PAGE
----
Let $$\mathcal H_\alpha$$ and $$\mathcal H_\beta$$ be the Hilbert spaces containing states with subscripts $$\alpha$$ and $$\beta$$ respectively where $$N\equiv\operatorname{dim}\mathcal H_\alpha$$. Suppose we wish to prepare the state:

$$|\psi\rangle=\sum_{x\in X}a_x|x\rangle_\alpha|z_x\rangle_\beta$$

where $$\mathcal B\equiv\left\{|x\rangle\middle|\forall x\in X\right\}$$ is a complete orthonormal basis of $$\mathcal H_\alpha$$; and $$a_x\ne0$$ for all $$x$$. Let $$\mathcal Z\equiv\left(|z_x\rangle\middle|\forall x\in X\right)$$ be an $$N$$-tuple that contains all duplicates not just unique states in an order defined by $$x$$. Suppose further, we already have the multiset of states $$\mathcal S\equiv\left\{|0\rangle_\alpha\right\}\cup\left\{|z_x\rangle\in\mathcal Z\right\}$$ in quantum memory i.e. we have 1 copy of $$\mathcal H_\alpha$$ and $$N$$ copies of $$\mathcal H_\beta$$. Let $$\mathcal A$$ be some set of $$\mathcal Z$$ such that knowledge of a single element from $$\mathcal Z\in\mathcal A$$, it's position in $$\mathcal Z$$ and knowledge of $$\mathcal A$$ gives no information on rest of the states in $$\mathcal Z$$. i.e. $$\mathcal A$$ can be written as the cartesian product of sets $$\mathcal D_i\subseteq\mathcal H_\beta$$ each with cardinality greater than one:

$$\mathcal A\equiv\prod_{i=1}^N\mathcal D_i\quad\text{where }\left|\mathcal D_i\right|>1$$

It is impossible to prepare $$|\psi\rangle$$ from the states in $$\mathcal S$$ in better than $$\mathcal O\left(N\right)$$ complexity in 1,2-qubit gates for a given $$\mathcal A$$ using the same quantum circuit for all $$\mathcal Z\in\mathcal A$$.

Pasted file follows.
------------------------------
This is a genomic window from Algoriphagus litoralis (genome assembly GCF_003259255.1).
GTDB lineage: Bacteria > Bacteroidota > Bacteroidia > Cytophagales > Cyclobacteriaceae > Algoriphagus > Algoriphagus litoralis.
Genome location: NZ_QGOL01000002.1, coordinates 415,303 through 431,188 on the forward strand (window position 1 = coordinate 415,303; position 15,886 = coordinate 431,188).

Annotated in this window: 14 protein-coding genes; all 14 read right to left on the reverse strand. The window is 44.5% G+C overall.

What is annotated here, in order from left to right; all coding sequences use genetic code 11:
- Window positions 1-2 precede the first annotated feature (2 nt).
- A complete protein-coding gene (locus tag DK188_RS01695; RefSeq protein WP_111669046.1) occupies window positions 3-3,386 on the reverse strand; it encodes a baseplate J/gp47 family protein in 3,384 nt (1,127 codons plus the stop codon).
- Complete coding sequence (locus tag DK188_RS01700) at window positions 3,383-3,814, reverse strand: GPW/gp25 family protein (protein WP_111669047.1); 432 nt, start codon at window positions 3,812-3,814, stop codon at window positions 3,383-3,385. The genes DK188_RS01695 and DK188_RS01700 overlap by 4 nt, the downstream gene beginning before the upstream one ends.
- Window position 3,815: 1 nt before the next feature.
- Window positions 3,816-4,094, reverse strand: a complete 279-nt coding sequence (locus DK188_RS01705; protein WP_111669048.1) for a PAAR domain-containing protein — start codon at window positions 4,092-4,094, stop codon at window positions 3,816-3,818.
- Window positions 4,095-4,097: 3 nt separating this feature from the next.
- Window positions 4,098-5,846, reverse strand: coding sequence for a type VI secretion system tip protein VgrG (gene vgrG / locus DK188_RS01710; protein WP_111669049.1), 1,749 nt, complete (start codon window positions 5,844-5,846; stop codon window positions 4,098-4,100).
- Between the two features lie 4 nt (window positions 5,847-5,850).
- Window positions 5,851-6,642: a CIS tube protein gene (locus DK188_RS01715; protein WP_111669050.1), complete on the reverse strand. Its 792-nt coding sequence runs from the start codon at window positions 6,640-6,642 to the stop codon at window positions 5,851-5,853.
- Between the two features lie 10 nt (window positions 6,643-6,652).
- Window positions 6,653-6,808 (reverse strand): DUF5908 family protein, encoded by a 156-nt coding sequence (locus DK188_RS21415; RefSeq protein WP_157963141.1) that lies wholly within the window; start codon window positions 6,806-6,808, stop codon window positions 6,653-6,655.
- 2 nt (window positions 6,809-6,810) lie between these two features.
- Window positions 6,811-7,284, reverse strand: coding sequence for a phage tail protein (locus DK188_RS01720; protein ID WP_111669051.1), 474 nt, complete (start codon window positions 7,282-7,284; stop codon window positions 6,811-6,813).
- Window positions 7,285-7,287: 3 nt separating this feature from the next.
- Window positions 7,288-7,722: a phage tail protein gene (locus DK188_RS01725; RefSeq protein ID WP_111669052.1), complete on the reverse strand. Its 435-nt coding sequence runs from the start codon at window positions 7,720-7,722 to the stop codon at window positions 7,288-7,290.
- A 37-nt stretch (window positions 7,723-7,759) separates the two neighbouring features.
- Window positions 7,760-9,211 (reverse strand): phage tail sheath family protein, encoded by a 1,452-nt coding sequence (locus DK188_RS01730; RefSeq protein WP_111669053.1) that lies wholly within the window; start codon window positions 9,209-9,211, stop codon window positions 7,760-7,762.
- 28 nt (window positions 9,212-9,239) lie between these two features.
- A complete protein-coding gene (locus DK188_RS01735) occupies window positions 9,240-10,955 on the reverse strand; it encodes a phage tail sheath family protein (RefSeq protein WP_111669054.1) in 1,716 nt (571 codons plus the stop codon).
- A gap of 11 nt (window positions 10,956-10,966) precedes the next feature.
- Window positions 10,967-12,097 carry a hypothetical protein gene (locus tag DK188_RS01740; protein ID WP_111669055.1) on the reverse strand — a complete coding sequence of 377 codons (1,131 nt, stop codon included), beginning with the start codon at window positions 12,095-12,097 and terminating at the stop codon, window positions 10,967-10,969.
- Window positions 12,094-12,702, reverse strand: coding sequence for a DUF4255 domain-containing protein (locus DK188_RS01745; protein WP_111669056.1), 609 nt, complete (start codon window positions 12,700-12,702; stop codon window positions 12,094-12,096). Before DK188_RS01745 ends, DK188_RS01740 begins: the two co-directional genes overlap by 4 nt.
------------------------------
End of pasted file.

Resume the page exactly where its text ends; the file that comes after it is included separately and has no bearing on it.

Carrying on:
## Proof

To prepare $$|\psi\rangle$$ one must transfer the information from the states in $$\mathcal Z$$ into our single state in $$\mathcal H_\alpha$$. Each $$|z_x\rangle$$ is independent - given one $$|z_x\rangle$$ we have no information about the rest of $$\mathcal Z$$. Due to this independence clearly any operation involving only one $$|z_x\rangle$$ can only transfer the information contained within that specific $$|z_x\rangle$$ and as any quantum operation can be broken down into one and 2-qubit gates; then we can consider the transfer operation for each $$|z_x\rangle$$ as a separate operation each with one or more 2-qubit gates. Note one or more 2-qubit gates because a 1-qubit gate clearly cannot transfer information from one qubit to another; however, a 2-qubit gate can transfer the information from one qubit to another (consider the SWAP gate). But as there are $$N$$ states in $$\mathcal Z$$ then we require at least $$N$$ 2-qubit gates.